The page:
* Drug awaiting U.S. approval decision by March 17
* Eliquis seen as future multibillion-dollar seller
* Pfizer, Bristol-Myers shares up slightly
By Bill Berkrot
Nov 20 European health regulators on Tuesday
approved an eagerly anticipated blood thinner developed by
Bristol-Myers Squibb Co and Pfizer Inc for
preventing strokes and blood clots in patients with an irregular
heartbeat known as atrial fibrillation, the companies said.
The drug Eliquis, also known as apixaban, is widely
considered one of the most important new products for the two
U.S. drugmakers, with multibillion-dollar annual sales
The European approval was expected after an advisory panel
this year recommended it for atrial fibrillation.
"It's not unexpected, but it's positive to finally get an
afib approval under the belt for Eliquis," said MKM Partners
analyst Jon Lecroy, who sees annual sales reaching $2 billion by
about 2017. "We're looking for a March approval or earlier in
the U.S. for the same indication," he added.
The U.S. Food and Drug Administration is expected to decide
on the proposed use of the drug in the world's biggest market by
March 17, after delaying a decision in June to review more
information from clinical trials.
The European Commission approval marks the first regulatory
approval for Eliquis for stroke prevention in atrial
fibrillation patients in any market, the companies said.
Eliquis belongs to a new class of medicines designed to
replace decades old warfarin for preventing blood clots in heart
patients and after hip or knee replacement surgery.
It already was approved in 27 European Union countries for
prevention of certain blood clots called venous thromboembelisms
following elective hip or knee replacement surgery.
But atrial fibrillation, which greatly raises the risk of
strokes, is considered by far the largest and most important use
for the new drugs, that include Xarelto from Bayer
and Johnson & Johnson, and Pradaxa from privately held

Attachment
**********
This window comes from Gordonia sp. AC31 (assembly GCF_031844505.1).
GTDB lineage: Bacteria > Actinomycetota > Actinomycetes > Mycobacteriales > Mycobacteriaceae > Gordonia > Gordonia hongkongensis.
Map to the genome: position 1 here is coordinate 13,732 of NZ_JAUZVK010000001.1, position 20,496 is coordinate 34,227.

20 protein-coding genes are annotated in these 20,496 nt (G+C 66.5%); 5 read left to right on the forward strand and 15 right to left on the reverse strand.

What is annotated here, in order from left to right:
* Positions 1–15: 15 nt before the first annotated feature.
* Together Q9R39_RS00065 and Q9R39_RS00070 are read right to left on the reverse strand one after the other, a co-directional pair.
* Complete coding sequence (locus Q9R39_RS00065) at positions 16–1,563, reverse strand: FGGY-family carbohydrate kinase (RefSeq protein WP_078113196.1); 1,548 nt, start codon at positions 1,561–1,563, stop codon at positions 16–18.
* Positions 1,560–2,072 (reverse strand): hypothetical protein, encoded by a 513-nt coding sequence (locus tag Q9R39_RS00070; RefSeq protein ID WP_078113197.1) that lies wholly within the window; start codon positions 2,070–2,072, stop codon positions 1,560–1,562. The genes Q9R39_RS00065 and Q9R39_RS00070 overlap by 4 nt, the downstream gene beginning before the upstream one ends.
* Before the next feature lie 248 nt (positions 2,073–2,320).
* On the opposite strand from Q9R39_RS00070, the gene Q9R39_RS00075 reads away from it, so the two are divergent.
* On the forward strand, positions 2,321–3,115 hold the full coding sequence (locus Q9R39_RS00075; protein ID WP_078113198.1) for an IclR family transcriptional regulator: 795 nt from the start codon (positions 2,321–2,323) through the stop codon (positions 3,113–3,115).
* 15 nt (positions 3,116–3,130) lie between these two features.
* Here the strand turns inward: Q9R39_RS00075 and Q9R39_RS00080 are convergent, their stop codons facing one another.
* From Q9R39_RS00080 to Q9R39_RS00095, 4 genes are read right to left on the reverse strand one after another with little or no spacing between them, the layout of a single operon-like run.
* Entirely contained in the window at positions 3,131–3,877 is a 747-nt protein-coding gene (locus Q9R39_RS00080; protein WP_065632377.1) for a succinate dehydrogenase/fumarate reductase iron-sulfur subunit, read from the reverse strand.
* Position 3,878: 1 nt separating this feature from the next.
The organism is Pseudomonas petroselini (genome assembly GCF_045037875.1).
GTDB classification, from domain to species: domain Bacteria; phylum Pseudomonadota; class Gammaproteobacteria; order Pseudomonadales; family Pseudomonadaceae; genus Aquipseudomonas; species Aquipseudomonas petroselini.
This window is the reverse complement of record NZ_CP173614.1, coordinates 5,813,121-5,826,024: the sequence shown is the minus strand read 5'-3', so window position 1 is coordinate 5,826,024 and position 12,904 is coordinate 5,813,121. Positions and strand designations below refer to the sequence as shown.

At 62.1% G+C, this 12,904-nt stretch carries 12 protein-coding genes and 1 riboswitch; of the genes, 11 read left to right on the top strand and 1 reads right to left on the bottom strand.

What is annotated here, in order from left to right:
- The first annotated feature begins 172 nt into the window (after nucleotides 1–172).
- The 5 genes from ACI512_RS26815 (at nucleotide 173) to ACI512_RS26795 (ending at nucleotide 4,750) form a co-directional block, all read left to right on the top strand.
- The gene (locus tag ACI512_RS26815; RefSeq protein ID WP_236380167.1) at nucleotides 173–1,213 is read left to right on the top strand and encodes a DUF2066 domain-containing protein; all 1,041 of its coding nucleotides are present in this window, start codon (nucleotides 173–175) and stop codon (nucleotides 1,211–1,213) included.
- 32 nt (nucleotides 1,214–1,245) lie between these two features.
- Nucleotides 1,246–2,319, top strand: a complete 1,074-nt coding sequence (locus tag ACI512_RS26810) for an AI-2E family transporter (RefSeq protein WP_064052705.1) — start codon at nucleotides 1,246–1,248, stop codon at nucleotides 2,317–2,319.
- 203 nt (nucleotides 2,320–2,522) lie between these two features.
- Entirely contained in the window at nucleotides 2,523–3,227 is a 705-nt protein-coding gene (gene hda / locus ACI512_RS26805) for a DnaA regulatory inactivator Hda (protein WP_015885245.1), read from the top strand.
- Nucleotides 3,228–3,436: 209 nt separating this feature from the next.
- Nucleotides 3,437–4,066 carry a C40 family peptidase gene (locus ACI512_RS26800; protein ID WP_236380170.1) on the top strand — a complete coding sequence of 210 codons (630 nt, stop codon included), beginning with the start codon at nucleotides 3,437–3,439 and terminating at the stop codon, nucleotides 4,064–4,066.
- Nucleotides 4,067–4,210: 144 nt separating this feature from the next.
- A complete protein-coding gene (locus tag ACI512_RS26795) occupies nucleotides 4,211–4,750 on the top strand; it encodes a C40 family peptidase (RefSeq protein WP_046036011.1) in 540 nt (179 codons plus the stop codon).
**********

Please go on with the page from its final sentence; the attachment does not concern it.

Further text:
Eliquis, like Xarelto, works by inhibiting a protein called
Factor Xa that plays a critical role in blood clotting. Pradaxa
has a slightly different mechanism of action.
About 6 million people in Europe and another 5.8 million in
the United States suffer from atrial fibrillation, the most
common form of heart arrhythmia, or irregular heartbeat.
In clinical trials, Eliquis demonstrated superiority over
warfarin in reducing the risk of strokes, major bleeding and
Warfarin, widely used for more than half a century, is
inexpensive and works well, but requires close and regular
patient monitoring as well as lifestyle and dietary changes that
are not necessary with the newer medicines.
"Patients with atrial fibrillation have a five times greater
risk of stroke and there remains a critical public health need
for improved treatment options to reduce this risk," Lars
Wallentin, director of cardiology at Uppsala Clinical Research
Centre and University Hospital in Sweden, said in a statement.
He called Eliquis "an important new treatment option for
health care professionals, who now have an oral anticoagulant
with superior outcomes versus warfarin."
Wall Street analysts have said that, based on clinical
efficacy and safety data, they believe Eliquis will become the
dominant player in an estimated $10 billion market for the new
blood thinners once it receives U.S. approval.
Pfizer Chief Executive Ian Read, in a statement, said he
believes Eliquis "has the potential to transform the standard of
care in stroke prevention in nonvalvular atrial fibrillation".
Pfizer shares were up 5 cents at $24.19 and Bristol-Myers
shares were up 2 cents at $32.05, in afternoon trading on the
New York Stock Exchange.